Tuesday, January 26, 2010

DNS status request

OK, so there is a general query you can make of a DNS service. It's called a status request. Type 0 requests are standard queries, requests to ask what is the ip-address of "www.somecompany.com". Type 1 requests are reverse lookups such as what is the domain-name of ""? Type 2 requests are "What is your current status?" That's just what we want, because it works with any DNS server, and it doesn't require any actual lookups, which might get delegated to other servers.

A DNS status query is easy to construct, but it has to be sent via UDP. So far all the challenges I have been sending are via TCP. So it wasn't responding, even though the DNS server is supposed to be listening on UDP and TCP.

The challenge turns out to be just:


The first two bytes are insignificant, just a unique ID generated by the client. The next byte holds the status request command, and everything else has to be 0.

Sunday, January 24, 2010

Generating reverse dns queries

An obvious way of getting a response time out of any dns server is to ask it to perform a reverse dns query on itself. The format of a dns query is documented elsewhere, and a reverse dns query can be generated, captured using tcpdump and analysed in wireshark easily enough. The trick is to generate the dns query programmatically since a fixed string won't work equally well for all dns servers. What we don't want to do is ask a server for information it must get from a remote service. This will vary too much, whereas the objective is to measure the responsiveness of the service itself.

It might be possible to make an irregular query, one that doesn't require it to look up anything. That way the string could be fixed. I'll investigate on Wednesday.

telnet and similar services on Ubuntu

I wanted to test a telnet service on Ubuntu. Telnet is an insecure terminal service that has largely been superseded by ssh. However, I wanted to add it to my collection of services I could measure responsiveness on. But, boy was that a lot harder than I thought! Ubuntu already installs a telnet client for you. But in order to get the telnet service running you have to install inetd, the super-service, which then spawns telnet when you ask for it, based on the inetd.conf file in /etc/inetd.conf. In fact the inetd 'superserver' spawns other services too, not just telnet. So it will be needed for lots of other services I want to test. Cool, so I entered a line in inetd.conf thus:

telnet  stream  tcp  nowait  root  /usr/sbin/telnetd  telnetd

The fields are supposed to represent service-name, socket-type, protocol name, wait/nowait, username, serverpath server-args. Now if I run the inetd service I can indeed log into localhost using telnet, but not from another machine on another interface. Furthermore, there is no way to specify that the telnetd use another interface. After trying everything I could think of the solution was quite simple: install xinetd instead of old inetd, and hey presto, it all worked.

Monday, January 11, 2010

Stress testing pf versus iptables

We wanted to know whether pf or iptables was faster at implementing a white or blacklist of ip-addresses. How can you generate packets on one computer pretending to be from a wide range of ip-addresses (i.e. spoofed addresses) and then detect and measure the receipt of them on another computer? A third machine running pf or iptables would need to be in the middle to act as a router/firewall. In fact generating spoofed packets can be achieved with a number of tools. We chose hping3, since it does this but also has a listen function that examines packets with a signature and then prints out the packet contents after this signature. So if we send 10,000 spoofed packets as fast as possible from machine A to machine C via machine B (running pf/iptables) then they should all be dropped if the spoofed address is on the black list. Each such lookup in the black list on machine B will take some CPU time, and the effectiveness of that lookup in pf versus iptables is what we were hoping to measure. The only remaining problem was how to generate a mixture of black/white-listed addresses and others that were definitely not on the list. The lists can be generated by a simple perl script, and by adjusting it we managed to also generate a shell script containing a long series of hping3 commands. We then set up hping3 on machine C and pipe the resulting output to a file. Counting the number of words in the file tells us how many packets made it through the firewall. If the flood of packets overwhelmed the router as we hoped then more will be dropped by the more inefficient firewall.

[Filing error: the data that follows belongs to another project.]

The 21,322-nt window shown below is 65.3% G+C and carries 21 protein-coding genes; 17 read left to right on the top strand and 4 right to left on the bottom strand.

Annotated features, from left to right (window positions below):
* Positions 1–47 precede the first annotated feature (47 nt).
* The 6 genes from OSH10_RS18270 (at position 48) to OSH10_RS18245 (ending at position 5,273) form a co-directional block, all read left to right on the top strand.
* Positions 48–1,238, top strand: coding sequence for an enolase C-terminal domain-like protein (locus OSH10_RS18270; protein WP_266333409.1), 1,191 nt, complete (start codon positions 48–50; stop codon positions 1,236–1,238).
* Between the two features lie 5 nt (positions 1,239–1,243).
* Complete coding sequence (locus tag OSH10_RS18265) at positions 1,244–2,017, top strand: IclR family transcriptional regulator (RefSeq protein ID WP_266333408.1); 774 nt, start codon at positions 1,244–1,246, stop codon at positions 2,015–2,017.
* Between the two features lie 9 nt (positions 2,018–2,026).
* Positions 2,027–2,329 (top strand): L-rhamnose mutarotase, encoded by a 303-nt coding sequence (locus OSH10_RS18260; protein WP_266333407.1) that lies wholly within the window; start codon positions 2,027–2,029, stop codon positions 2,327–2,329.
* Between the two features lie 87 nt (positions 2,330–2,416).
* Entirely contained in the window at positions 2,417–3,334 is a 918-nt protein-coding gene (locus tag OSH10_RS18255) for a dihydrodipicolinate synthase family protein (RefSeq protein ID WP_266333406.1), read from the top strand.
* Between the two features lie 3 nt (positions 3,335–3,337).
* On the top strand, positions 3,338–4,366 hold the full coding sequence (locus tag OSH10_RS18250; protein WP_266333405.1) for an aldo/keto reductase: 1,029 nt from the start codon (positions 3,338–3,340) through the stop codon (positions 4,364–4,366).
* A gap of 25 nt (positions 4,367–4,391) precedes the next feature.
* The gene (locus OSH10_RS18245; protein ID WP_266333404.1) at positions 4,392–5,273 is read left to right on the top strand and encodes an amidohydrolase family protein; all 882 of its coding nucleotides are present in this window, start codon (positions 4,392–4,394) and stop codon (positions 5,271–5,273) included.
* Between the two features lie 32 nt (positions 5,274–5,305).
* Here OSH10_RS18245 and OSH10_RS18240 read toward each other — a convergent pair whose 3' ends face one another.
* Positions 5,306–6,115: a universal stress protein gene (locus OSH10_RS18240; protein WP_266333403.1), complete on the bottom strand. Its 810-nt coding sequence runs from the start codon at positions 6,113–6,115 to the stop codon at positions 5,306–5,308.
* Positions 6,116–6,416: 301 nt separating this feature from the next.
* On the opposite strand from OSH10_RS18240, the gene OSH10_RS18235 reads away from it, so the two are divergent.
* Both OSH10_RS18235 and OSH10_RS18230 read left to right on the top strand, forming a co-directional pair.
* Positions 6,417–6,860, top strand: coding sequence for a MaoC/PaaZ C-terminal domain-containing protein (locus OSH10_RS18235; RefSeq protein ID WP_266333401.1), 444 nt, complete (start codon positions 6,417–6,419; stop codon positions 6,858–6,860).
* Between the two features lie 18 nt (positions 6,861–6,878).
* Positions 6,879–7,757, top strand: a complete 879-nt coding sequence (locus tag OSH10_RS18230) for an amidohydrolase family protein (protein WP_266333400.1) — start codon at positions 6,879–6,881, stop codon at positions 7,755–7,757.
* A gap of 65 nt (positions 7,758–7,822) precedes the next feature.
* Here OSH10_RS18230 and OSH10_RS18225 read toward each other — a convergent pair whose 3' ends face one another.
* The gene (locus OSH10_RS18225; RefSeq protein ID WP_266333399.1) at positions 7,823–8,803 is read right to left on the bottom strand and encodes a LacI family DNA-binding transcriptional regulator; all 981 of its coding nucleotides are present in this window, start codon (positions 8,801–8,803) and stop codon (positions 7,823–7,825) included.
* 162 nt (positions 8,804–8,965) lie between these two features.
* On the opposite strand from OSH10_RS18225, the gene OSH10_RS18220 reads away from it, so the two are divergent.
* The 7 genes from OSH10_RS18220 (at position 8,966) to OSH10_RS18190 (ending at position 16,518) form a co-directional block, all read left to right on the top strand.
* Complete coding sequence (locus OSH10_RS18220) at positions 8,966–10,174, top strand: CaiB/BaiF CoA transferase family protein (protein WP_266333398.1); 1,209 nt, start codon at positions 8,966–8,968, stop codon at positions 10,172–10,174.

Thursday, January 7, 2010

Computing Number of Threads for a Process

Someone suggested that a good way to measure DDoS might be to monitor the number of threads in a process. Under attack, the process of a service might react by creating more threads to handle the new connections. But, how to do it? Someone suggested that a command like:

ps uH p `ps -C <appname> -o pid=` | wc -l

would do it, where '<appname>' is the name of the process being queried. The bit inside the backticks merely retrieves the pid of the named process. It doesn't have to be the precise name – but it does have to be a unique substring of that process's name. The 'wc -l' bit counts the number of lines in the output of ps, which corresponds to the number of threads. Using the same technique as for the current CPU and memory usage it is easy to retrieve the current number of threads from any process. First set the current app name:

snmpset -v2c -c public localhost DOSTF-MIB::dosTFCurrentAppName.0 = firefox

Then, issue an snmpget on the number of threads for the current application:

snmpget -v2c -c public localhost DOSTF-MIB::dosTFCurrentAppThreadCount.0

And you should get the number of threads printed out:

DOSTF-MIB::dosTFCurrentAppThreadCount.0 = INTEGER: 13